JUNE 7, 2011

Every four years the American public becomes infected with the “Olympic Spirit.” In the months preceding the Games, it is impossible to watch prime time TV without seeing the endless ads and multimedia marketing campaigns by some of America’s most successful corporations. It is no surprise that these companies grasp on to what many believe to be the greatest sporting spectacular in the world.

Every night a handful of athletes are brought into the homes of millions of proud Americans. It may be the only sporting event in the world where 99% of the American population is pulling for the same team. Unfortunately, for every medalist that is interviewed by Matt Lauer on the Today Show there are five other athletes who spend the majority of their lives preparing to achieve the impossible only to fall short at the moment of reckoning. This may be seen as failure to many, but just being at the Games is beyond statistical comprehension. I have recently found a statistic that the chances of winning an Olympic gold medal are 22 million to 1. In contrast, the odds of making it as a professional athlete are 22 thousand to 1. In all honesty I was shocked by these statistics.

This week I happened to be working on a statistical analysis of past American medalist in the throwing and jumping events. I compiled data from the past three Olympic Games hoping to gain a perspective into the dynamics of what an Olympic medalist looks like in the events I coach. The data points that I examined were: the athlete’s age, their previous Olympic experience, and how they performed as a collegiate athlete. Again, I was shocked at the results. 

The data indicated on average that Olympic medals were won by a 28 year-old, who is competing in their 1st Olympic Games.  It is also surprising that college performance was not a factor in success at the Olympic Games. In fact, two athletes won medals that did not even compete in their events in college  Malcolm Gladwell , author of Outliers, immediately came to mind. Gladwell made famous the 10,000 hour rule for success. I highly recommend his book for anyone interested in diving into the bowels of success and exceptionalism.  You will begin to see that persistence may be the greatest attribute of any Olympian.

Let’s put this information to work. 

Mall VaultConsider this: an above average high school athlete gets a partial scholarship to the nearest state college. The athlete works his or her way up the ranks, earns a college degree, and finishes somewhere in the upper half of the field at the NCAA Track and Field Championships. This athlete may be currently ranked in the top 10 in the US in their event, but just isn’t quite good enough to earn a shoe contract. Graduate school is probably the best way for this 22 year old to justify staying in the sport.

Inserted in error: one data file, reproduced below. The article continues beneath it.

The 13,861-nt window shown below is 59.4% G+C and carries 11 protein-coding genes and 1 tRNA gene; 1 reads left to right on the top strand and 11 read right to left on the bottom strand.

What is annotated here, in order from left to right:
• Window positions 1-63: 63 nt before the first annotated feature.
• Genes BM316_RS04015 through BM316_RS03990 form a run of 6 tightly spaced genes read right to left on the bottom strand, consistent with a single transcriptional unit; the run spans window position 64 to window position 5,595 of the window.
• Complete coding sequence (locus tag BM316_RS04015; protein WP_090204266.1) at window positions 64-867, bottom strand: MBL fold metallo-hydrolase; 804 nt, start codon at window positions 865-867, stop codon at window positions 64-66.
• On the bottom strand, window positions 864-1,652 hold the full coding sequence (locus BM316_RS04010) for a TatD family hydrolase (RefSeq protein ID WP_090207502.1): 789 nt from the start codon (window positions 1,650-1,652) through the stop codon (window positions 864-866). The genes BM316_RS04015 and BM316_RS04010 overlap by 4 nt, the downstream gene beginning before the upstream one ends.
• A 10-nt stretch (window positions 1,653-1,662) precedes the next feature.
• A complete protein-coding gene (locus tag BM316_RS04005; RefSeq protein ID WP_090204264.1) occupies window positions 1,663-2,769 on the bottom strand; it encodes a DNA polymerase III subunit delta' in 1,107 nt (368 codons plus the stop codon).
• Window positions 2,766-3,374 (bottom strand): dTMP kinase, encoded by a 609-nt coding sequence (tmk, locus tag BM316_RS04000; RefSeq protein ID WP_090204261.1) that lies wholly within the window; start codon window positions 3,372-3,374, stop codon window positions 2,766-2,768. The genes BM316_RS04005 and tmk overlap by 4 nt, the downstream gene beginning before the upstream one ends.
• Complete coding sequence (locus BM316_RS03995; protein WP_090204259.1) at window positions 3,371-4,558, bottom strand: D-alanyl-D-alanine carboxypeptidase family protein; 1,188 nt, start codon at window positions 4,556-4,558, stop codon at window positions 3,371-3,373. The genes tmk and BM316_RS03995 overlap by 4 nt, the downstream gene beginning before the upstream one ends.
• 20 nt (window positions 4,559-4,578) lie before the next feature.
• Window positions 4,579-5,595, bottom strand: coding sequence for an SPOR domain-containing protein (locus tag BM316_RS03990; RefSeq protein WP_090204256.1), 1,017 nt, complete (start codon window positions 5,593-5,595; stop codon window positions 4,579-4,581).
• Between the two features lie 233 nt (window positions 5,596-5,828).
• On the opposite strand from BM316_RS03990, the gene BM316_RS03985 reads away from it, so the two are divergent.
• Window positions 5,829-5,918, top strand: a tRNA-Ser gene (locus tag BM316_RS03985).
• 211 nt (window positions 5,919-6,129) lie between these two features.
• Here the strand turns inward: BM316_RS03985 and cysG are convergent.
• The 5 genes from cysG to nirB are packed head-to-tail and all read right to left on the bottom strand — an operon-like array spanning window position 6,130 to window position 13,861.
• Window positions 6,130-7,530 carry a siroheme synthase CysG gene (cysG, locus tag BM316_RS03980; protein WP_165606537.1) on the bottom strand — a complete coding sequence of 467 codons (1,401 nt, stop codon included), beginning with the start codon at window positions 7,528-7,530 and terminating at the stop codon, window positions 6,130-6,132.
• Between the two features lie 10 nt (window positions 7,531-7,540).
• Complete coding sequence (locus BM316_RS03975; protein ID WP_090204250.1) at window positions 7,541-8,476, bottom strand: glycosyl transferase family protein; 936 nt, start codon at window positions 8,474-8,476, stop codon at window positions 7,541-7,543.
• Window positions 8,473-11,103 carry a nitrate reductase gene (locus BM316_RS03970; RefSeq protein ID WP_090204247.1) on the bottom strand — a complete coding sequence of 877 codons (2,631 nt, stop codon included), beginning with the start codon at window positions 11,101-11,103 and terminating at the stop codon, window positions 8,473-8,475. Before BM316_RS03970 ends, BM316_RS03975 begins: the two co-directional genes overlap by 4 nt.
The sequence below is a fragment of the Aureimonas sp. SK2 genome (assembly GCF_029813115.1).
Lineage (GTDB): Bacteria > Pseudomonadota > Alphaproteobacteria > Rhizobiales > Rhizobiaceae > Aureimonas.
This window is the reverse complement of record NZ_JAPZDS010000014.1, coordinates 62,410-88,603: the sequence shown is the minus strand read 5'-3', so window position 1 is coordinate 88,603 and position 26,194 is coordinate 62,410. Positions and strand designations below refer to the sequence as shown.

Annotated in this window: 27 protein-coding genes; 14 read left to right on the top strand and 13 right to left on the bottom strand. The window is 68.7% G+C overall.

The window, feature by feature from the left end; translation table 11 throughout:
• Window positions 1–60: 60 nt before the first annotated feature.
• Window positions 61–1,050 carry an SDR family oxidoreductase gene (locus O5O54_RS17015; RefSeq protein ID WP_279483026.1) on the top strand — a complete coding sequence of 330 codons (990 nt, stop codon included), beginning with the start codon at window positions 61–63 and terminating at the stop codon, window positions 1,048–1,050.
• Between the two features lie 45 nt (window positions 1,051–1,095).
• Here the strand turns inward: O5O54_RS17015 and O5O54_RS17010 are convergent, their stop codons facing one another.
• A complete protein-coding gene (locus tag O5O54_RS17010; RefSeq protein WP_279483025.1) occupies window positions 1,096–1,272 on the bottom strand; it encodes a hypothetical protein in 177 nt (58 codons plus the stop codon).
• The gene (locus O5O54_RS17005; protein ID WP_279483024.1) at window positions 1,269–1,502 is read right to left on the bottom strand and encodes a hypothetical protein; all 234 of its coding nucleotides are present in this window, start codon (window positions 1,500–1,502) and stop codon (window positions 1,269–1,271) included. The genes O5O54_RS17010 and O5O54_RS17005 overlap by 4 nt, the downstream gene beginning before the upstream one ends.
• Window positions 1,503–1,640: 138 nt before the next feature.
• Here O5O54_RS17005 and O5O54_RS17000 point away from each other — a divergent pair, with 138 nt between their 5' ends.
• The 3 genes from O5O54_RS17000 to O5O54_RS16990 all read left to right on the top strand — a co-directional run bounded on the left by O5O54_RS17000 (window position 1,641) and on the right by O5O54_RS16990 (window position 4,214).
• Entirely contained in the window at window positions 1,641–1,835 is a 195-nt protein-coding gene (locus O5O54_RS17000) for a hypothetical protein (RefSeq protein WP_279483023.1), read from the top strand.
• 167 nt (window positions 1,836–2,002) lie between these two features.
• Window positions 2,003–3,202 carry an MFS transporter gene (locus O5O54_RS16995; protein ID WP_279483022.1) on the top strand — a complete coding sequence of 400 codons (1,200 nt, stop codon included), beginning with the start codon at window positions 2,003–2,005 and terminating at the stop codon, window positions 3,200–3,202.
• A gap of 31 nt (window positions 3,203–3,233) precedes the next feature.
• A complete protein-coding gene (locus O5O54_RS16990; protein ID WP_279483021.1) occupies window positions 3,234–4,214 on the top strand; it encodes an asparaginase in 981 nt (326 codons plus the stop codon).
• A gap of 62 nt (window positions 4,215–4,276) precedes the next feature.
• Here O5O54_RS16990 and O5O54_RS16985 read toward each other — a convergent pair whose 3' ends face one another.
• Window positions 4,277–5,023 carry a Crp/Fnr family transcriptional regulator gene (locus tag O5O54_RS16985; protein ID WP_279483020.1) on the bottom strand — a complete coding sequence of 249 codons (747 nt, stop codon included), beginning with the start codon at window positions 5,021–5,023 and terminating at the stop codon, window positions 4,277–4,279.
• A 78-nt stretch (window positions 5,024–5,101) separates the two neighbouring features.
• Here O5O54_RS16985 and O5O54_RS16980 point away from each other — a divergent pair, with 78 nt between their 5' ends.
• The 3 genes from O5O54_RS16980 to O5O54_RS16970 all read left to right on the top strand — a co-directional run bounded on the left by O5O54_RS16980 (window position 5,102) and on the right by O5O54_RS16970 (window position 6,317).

The Olympic Games are only 2 years away and becoming an Olympian is a lifelong dream.  Working 20 hours a week and finishing school takes its toll, and the “Olympic Dream” is smashed as they fail to finish in the top 3 at the Olympic Trials. The journey is now over and the rest of their lives now begin. Oh wait, this only lasts for 3 weeks and the athlete now knows that giving up now shatters everything they have worked for since Jr. High. What’s another four years?  This time a move must be made and the athlete travels across the US to find a coach and a facility to take them to the next level.

Through the ups and downs, the persistent athlete climbs the ranks and earns a spot among the world’s elite. Things financially get a little better, but the culmination is the Olympic Trials. The 28-year-old athlete will have to place all the trials and tribulations of the past 15 years into 1 afternoon in June (see Kara Patterson’s blog to understand Olympic Team qualifying).  There were so many family and friends who made this moment possible and the pressure to succeed begins to build. Will the preparation and sacrifices pay off when it counts? As the sun sets on a cool Oregon night the crowd applauds as this 28 year-old's name is called over the stadium loud speaker as he steps onto the awards platform. The athlete knows the first hurdle in this journey is now complete and he will have to repeat it in 8 short weeks while wearing the red, white and blue. The final battle against the best in the world will most likely take place in a foreign country with the majority of the crowd rooting against them.

So the next time you have the privilege to watch the Olympic Games, just remember:

“The Olympic are not every four years, they are everyday.”  USOC Motto